President Calderon lashed out at the op, but timidly, just as when he blames the illegal drug trade on US consumer demand. Washington backed its man during the civil unrest that followed his fraud-marred election in 2006 and likely struck a deal with him to fight for the privatization of Mexico’s oil industry, a move blocked by the PRI-majority Congress.
Calderon also approves of the US utilizing Mexico as its “southern security perimeter”, which means it keeping a tighter rein on Central America as a whole. In the late 1940s, Washington nicknamed Mexican president Miguel Aleman “Mr. Amigo” for his willingness to cater to US interests, and Calderon is his 21st century heir.
Yet for historical reasons, Mexican presidents mustn’t appear to be too close to Washington. Unlike Colombia, the presence of foreign (read “gringo”) troops and bases on Mexican soil is strictly forbidden by the constitution. Many Americans would be surprised to discover just how seriously this is taken by ordinary Mexicans who, for the most part, view the US as an arrogant imperial power.
This is a thorn in the side of Washington planners, who as Hillary Clinton admitted last year, would love a “Plan Colombia”-style deal in Mexico. So to bypass that pesky national sovereignty thing, there are now retired US military personnel – “retired” technically makes them “civilians” – working alongside CIA operatives at “intelligence outposts” on Mexican bases. Unarmed Predator drones circle the skies for surveillance, and Calderon is reportedly considering the use of private US security contractors. As one Mexican politician put it, “What are we? Afghanistan?”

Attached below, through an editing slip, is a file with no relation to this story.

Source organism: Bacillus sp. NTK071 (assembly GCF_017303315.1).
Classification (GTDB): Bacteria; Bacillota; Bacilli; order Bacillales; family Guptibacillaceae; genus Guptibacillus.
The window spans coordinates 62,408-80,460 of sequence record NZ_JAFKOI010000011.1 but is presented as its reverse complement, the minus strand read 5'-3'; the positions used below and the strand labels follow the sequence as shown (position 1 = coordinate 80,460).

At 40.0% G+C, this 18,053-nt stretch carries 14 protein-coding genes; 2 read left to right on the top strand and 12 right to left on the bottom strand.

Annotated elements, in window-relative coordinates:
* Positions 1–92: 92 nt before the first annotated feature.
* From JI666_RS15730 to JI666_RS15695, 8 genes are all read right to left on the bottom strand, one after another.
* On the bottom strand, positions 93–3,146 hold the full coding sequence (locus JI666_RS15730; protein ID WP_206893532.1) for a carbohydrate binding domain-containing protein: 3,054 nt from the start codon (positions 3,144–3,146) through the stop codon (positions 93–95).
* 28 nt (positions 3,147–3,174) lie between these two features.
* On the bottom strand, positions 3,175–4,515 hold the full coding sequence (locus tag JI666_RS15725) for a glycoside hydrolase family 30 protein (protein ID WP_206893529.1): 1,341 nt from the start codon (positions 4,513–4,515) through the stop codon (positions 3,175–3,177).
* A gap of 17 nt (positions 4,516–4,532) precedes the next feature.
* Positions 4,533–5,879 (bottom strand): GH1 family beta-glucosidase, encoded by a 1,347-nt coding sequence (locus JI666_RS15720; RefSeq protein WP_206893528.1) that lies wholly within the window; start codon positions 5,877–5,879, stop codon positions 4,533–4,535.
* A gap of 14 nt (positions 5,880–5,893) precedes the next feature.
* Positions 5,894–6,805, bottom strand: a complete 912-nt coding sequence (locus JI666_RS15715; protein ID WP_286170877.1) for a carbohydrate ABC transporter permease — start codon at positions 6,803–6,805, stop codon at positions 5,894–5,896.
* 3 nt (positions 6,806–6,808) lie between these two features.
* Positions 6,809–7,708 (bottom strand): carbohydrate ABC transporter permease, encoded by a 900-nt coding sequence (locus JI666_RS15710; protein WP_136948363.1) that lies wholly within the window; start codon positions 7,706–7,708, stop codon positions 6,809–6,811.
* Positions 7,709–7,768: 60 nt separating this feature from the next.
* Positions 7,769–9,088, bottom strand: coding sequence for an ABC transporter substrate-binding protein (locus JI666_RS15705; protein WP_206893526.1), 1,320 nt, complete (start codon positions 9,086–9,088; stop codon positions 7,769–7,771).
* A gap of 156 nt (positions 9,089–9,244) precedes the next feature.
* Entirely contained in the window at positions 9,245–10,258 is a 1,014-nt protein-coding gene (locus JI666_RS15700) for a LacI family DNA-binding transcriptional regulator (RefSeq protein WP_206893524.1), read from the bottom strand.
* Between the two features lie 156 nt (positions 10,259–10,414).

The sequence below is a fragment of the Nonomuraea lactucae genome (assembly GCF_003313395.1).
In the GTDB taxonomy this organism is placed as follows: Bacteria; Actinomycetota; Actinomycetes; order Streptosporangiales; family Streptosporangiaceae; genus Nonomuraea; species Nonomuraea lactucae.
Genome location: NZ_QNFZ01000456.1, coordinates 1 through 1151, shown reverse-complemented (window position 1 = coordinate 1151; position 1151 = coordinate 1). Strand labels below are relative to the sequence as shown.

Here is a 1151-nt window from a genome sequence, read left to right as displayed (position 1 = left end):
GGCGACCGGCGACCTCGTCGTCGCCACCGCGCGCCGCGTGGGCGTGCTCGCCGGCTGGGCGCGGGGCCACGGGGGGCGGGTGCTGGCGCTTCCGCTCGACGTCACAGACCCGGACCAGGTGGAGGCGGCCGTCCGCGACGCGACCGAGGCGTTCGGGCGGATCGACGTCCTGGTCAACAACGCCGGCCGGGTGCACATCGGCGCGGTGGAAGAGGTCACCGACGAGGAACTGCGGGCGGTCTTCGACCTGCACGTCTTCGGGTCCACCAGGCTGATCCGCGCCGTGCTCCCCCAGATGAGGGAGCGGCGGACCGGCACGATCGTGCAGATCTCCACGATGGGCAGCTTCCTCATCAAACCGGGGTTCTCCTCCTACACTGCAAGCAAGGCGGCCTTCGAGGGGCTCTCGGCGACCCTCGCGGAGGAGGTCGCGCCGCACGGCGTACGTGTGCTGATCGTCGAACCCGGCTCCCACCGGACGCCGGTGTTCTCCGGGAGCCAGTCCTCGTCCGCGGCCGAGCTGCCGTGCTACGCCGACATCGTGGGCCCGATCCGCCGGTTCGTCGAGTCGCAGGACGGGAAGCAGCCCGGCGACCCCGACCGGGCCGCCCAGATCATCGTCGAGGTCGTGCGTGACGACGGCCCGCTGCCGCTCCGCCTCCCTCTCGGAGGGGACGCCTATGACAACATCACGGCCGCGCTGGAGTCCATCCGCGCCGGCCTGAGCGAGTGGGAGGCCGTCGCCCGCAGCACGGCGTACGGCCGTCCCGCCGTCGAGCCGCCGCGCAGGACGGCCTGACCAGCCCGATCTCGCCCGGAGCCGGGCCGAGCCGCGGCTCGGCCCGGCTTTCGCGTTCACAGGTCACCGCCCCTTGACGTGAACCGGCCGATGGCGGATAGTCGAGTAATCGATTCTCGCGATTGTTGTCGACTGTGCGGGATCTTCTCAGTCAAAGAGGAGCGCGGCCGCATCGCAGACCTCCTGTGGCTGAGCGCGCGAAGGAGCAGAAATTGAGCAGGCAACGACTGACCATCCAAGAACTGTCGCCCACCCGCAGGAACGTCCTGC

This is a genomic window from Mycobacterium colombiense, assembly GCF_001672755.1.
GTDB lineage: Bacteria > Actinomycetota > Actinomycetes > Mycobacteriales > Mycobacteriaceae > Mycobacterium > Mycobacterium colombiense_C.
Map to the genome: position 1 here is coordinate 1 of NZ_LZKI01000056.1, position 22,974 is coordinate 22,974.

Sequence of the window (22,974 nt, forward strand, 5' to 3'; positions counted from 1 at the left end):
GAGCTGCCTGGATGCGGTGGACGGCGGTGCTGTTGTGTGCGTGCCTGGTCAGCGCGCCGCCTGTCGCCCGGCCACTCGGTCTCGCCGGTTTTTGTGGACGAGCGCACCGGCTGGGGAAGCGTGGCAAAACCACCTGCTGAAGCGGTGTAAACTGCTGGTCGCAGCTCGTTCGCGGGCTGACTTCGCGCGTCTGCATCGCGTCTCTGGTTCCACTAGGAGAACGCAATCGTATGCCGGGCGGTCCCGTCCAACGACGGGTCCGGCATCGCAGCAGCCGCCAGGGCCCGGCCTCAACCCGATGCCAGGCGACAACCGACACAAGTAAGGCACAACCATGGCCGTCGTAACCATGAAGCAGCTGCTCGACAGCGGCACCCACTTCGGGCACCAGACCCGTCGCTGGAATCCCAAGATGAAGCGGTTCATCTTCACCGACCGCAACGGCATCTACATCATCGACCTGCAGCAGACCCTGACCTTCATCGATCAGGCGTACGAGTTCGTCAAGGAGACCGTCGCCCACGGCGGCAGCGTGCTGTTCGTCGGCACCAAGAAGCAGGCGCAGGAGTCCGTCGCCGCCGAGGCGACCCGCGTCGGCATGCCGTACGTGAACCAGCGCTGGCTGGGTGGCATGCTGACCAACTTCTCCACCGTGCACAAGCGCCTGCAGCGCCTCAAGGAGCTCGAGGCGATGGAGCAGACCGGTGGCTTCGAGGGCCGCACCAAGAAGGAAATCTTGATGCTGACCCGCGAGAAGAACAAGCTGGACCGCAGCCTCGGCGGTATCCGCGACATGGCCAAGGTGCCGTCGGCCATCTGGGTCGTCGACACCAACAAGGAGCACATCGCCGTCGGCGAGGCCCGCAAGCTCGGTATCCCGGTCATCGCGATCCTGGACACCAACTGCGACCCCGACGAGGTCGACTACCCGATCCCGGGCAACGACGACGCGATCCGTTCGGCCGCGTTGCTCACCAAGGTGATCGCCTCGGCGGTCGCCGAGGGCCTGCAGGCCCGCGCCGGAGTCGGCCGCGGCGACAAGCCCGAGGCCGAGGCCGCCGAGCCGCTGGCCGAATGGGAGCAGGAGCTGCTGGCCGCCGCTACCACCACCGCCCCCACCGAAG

The goal, as it was pretty much laid out in US embassy cables, is control of Mexico’s national security apparatus. This not only means fighting (some of) the drug gangs, but a greater ability to intervene in regional affairs. For Washington, a leftist, nationalistic, anti-NAFTA government south of the border is unthinkable; better to get your CIA operatives and (non-military) military personnel on the ground quick while “Mr. Amigo” is holding the door open.
The most recent horror show in Mexico was a vicious arson attack by the Zetas on a casino in Monterrey, Nuevo Leon, the country’s third largest city and host to a turf war between the gang and its former employer, the Gulf Cartel. The government recently admitted that the Zetas are now the number one focus of its anti-narcotics strategy. They are, naturally, enemies of the Sinaloa Cartel.